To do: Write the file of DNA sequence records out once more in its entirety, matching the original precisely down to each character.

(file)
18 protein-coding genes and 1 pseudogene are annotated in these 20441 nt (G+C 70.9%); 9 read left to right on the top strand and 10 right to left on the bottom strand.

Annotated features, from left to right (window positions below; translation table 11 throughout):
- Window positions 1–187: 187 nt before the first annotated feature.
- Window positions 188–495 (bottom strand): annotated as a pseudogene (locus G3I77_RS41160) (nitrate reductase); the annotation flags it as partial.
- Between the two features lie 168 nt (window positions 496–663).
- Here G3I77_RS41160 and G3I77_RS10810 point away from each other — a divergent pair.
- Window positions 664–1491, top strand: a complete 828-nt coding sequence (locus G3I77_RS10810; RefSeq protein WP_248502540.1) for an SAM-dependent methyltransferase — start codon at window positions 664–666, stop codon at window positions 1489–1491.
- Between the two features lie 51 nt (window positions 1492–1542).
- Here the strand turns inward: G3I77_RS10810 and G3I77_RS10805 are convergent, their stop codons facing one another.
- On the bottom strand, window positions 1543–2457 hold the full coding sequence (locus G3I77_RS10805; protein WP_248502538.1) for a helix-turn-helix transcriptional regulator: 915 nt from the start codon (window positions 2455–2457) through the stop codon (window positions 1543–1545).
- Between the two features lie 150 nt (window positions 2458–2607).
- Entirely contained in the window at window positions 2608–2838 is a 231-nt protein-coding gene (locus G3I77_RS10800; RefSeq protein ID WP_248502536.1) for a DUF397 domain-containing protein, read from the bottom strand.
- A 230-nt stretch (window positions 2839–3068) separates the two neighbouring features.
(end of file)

18 protein-coding genes and 1 pseudogene are annotated in these 20441 nt (G+C 70.9%); 9 read left to right on the top strand and 10 right to left on the bottom strand.

Annotated features, from left to right (window positions below; translation table 11 throughout):
- Window positions 1–187: 187 nt before the first annotated feature.
- Window positions 188–495 (bottom strand): annotated as a pseudogene (locus G3I77_RS41160) (nitrate reductase); the annotation flags it as partial.
- Between the two features lie 168 nt (window positions 496–663).
- Here G3I77_RS41160 and G3I77_RS10810 point away from each other — a divergent pair.
- Window positions 664–1491, top strand: a complete 828-nt coding sequence (locus G3I77_RS10810; RefSeq protein WP_248502540.1) for an SAM-dependent methyltransferase — start codon at window positions 664–666, stop codon at window positions 1489–1491.
- Between the two features lie 51 nt (window positions 1492–1542).
- Here the strand turns inward: G3I77_RS10810 and G3I77_RS10805 are convergent, their stop codons facing one another.
- On the bottom strand, window positions 1543–2457 hold the full coding sequence (locus G3I77_RS10805; protein WP_248502538.1) for a helix-turn-helix transcriptional regulator: 915 nt from the start codon (window positions 2455–2457) through the stop codon (window positions 1543–1545).
- Between the two features lie 150 nt (window positions 2458–2607).
- Entirely contained in the window at window positions 2608–2838 is a 231-nt protein-coding gene (locus G3I77_RS10800; RefSeq protein ID WP_248502536.1) for a DUF397 domain-containing protein, read from the bottom strand.
- A 230-nt stretch (window positions 2839–3068) separates the two neighbouring features.